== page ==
1. The present experiments demonstrate by direct observation that peripheral arterioles in moat chambers in rabbits' ears constrict during the development of renal hypertension, and that they remain persistently constricted, although not sufficiently to interrupt the blood supply to the tissues. The arteriolar constriction in the hypertensive animals was not dependent upon nerves, since it occurred in newly formed arterioles which had probably never been supplied with nerves, as well as in older arterioles with a functional nerve supply.
2. No capillary constriction was observed during or following the development of hypertension, although the walls of the capillaries could be very clearly seen. Persistent hypertension was associated in two examples with increased sticking of leukocytes to the walls of the capillaries and venules, some emigration of leukocytes, and a few small hemorrhages.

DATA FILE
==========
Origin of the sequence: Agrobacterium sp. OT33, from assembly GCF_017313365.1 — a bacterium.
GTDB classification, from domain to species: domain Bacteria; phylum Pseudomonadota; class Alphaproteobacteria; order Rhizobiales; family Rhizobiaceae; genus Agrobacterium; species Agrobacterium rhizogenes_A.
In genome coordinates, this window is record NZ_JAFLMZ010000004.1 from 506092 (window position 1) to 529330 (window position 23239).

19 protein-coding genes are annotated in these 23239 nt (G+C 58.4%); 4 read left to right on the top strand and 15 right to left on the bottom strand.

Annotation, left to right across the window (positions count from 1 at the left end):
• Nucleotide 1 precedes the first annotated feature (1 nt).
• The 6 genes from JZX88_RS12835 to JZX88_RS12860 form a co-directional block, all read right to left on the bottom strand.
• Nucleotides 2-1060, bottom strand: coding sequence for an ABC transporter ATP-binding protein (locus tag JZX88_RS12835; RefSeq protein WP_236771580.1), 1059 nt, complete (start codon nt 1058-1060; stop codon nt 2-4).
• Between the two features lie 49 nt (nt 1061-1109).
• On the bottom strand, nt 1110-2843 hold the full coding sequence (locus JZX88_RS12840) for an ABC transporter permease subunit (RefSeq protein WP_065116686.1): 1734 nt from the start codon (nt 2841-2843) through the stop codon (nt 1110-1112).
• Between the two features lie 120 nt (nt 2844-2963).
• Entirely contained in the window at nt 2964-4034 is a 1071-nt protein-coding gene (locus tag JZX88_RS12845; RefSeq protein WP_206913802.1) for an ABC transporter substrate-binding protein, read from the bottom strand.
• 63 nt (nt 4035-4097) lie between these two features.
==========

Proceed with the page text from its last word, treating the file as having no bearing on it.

3. During development of hypertension, new arteriovenous anastomoses were observed to appear in the chambers.
4. No evidence of change was noted in the viscosity of the blood or in the appearance of the blood corpuscles in the hypertensive rabbits.
5. The constriction of the arterioles during and following the development of hypertension closely resembled that produced by intravenous injections of angiotonin.